You’ve heard of David Beckham, right? The one who was sent off against Argentina at the ’98 World Cup. The one who scored England’s greatest ever free-kick (v Greece to qualify for the ’02 World Cup). The one who captained his country nearly 60 times. The man who made the #7 and #23 shirts his own. The man who started the trend of retiring stars moving to the MLS to prolong their careers and help grow the game. The man who is set to be given the green light by the MLS themselves to own a Miami based franchise. Remember? Yeah, him. He sparked interest in the MLS when he originally moved over, and I can’t help but feel that his continued interest in the league by wanting to own a franchise is helping to retain both public and professionals interest in the league. Whilst ‘soccer’ has always been popular in England, the MLS – by virtue of improved coverage and research interest (sports science and analytics heavy) – is more in the public eye than ever in the UK. 

MMA & Boxing

My last sporting body to look at is the UFC. Conor McGregor. Michael Bisping (maybe not for much longer). And more recently Darren Tell. All big names, all British and all at the forefront of any UFC or MMA conversation. UFC is starting to compete with boxing as the most popular, televised combat sport in the UK – yes, THE NOTORIOUS made the crossover so probably takes the credit for boxing, too. Even Brits that don’t know much about the rest of the UFC or MMA have heard of Conor. Everyone waits on bated breath to find out who he’s going to fight next and when; will it be the trilogy fight with Nate Diaz? Tony Ferguson for the Lightweight title? Khabib in Russia? De La Hoya?(!) Conor has his pick of fights (and cheques), and though he is under contract, he likely picks and chooses who and what he wants – he’s the real UFC MVP and for the sport to continue to grow on these shores, the UFC need Conor McGregor.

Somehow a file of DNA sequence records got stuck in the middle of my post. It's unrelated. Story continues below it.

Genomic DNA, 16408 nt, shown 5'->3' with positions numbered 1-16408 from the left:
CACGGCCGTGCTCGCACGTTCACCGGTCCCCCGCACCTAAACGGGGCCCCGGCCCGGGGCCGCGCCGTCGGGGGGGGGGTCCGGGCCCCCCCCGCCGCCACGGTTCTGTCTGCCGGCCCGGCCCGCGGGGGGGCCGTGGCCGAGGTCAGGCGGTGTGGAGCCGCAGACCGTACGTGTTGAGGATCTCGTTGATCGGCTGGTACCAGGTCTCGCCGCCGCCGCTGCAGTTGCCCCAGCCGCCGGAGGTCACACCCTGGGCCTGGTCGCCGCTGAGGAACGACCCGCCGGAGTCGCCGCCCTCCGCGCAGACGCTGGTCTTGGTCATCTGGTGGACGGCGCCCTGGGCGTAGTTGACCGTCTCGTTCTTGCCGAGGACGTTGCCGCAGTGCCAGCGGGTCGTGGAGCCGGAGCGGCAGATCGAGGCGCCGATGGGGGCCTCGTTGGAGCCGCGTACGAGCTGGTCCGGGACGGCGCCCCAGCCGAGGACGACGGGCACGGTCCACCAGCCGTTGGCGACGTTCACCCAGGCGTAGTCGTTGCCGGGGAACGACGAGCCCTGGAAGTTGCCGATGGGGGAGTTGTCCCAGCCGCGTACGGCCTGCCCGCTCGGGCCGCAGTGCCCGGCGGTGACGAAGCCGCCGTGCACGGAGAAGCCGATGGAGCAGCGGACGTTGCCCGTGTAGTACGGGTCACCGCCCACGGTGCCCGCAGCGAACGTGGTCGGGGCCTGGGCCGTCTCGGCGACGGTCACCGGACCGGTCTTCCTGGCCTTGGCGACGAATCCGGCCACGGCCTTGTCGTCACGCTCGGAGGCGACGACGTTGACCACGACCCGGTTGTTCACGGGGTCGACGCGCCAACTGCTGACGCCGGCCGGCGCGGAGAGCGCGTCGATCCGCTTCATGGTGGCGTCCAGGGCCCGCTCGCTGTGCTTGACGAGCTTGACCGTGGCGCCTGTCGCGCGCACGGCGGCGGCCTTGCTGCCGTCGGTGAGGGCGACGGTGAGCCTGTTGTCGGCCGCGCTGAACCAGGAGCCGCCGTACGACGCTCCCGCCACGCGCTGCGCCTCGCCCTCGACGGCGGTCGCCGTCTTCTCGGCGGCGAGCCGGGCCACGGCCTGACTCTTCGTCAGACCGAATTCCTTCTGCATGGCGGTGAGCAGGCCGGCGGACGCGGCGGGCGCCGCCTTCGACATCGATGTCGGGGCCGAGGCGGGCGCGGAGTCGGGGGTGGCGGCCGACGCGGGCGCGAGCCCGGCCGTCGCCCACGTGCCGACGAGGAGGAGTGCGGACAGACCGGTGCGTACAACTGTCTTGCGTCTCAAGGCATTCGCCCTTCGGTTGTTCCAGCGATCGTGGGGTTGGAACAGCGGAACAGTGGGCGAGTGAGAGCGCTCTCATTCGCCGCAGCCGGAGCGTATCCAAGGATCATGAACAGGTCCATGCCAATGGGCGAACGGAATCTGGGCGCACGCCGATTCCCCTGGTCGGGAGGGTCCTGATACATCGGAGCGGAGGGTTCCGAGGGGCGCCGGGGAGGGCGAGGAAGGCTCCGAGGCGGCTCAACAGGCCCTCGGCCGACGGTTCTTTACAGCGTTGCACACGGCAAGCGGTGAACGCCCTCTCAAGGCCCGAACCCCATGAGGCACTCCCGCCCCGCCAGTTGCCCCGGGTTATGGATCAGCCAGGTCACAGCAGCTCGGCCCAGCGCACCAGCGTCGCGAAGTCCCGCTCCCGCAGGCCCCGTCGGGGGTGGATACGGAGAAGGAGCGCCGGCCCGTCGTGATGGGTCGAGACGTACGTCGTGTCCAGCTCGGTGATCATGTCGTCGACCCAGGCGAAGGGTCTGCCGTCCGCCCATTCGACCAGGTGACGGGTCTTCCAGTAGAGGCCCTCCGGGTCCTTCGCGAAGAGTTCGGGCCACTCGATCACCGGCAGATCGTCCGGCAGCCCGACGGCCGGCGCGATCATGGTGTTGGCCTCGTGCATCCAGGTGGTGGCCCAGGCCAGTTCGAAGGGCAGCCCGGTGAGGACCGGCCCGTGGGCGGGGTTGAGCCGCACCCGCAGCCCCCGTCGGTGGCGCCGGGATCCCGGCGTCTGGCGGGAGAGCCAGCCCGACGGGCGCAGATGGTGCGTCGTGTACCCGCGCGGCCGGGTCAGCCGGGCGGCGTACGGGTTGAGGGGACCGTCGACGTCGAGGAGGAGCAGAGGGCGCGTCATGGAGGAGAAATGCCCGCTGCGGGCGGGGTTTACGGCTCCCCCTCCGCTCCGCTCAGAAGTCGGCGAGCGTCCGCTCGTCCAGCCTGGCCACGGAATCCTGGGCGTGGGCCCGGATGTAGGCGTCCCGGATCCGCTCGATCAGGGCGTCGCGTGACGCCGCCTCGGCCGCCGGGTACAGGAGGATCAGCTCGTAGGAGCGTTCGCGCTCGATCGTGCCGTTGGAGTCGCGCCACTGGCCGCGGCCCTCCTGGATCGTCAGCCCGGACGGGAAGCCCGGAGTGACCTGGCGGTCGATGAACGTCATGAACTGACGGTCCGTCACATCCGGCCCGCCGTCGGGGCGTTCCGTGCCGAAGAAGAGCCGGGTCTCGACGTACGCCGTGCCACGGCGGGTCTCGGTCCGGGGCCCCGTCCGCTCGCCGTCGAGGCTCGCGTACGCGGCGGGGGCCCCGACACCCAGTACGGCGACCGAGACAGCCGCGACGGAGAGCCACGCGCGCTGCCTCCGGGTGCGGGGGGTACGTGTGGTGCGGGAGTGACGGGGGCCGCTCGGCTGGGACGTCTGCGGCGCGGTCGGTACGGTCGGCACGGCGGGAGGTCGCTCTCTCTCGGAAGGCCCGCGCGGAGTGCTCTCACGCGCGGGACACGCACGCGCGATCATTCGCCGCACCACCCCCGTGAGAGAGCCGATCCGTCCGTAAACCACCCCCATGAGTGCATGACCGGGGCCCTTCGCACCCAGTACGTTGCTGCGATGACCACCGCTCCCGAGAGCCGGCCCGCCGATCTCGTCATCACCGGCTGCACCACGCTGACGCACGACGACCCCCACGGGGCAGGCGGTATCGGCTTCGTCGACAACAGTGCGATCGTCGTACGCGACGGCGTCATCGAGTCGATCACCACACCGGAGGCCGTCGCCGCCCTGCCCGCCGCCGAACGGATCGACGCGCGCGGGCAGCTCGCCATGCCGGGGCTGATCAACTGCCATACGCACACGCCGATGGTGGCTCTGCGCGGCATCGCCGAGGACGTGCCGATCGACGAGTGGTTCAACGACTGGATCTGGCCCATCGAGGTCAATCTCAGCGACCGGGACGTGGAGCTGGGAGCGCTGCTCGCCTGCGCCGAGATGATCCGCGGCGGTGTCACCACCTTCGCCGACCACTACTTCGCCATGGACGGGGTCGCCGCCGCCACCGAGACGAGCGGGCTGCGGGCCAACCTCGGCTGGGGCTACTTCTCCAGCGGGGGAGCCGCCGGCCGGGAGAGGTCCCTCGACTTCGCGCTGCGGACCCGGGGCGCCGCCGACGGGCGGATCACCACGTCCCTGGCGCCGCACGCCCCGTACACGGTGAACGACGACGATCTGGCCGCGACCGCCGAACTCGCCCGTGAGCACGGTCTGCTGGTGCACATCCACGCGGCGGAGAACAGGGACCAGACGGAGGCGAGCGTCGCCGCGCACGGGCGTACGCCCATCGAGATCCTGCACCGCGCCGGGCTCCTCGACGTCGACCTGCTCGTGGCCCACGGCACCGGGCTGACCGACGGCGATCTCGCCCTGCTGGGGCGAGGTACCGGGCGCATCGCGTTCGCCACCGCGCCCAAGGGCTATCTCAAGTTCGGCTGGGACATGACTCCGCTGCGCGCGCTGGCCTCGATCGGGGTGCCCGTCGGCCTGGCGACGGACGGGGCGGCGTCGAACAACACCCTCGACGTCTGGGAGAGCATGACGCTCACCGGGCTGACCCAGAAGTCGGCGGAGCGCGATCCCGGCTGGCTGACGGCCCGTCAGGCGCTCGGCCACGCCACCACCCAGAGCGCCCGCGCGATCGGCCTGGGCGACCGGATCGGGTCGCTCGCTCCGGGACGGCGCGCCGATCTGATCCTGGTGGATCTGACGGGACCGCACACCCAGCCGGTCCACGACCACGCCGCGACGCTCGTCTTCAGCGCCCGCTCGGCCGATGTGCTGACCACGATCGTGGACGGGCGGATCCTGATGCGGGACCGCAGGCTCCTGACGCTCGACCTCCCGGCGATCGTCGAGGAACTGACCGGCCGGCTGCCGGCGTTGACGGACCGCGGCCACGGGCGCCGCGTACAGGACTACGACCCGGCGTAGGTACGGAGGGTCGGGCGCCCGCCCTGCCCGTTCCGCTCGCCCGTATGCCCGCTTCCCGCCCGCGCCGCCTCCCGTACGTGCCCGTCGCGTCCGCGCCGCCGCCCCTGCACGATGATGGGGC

If Conor can crossover sports when he likes, I’m going to too. A superstar with considerable draw-power from the UK is a boxer. THE boxer: Anthony Joshua. 20 wins. 20 knockouts. That’s attention grabbing and it has certainly grabbed the attention of the heavyweight division, and a heavyweight-thirsty USA. Not many Brits sign a Showtime contract to be shown in the US without having ever fought in the States, but Joshua has that pull and the US public are hungry to see their pin-up heavyweight against our main-man. Deontay Wilder V Anthony Joshua – confirmed by Eddie Hearn to be happening in 2018. Tenuous link, but maybe one of our own in AJ is helping grow British interest in American boxing as people quickly jump to find out more about the BRONZE BOMBER.

Just a few of my own thoughts on a few of American mainstay sports, their growing popularity over here and some potential reasons why. Agree or disagree – debate is good, let me know what you think and whether there are any other sports you think are growing or not in the UK. Or maybe even some sports from these shores that may be growing in the States; Rugby? Cricket? Anything?!

Hold tight, James Dawne.

2 thoughts on “A UK based social commentator on all things American Sport? #2 Is growth good?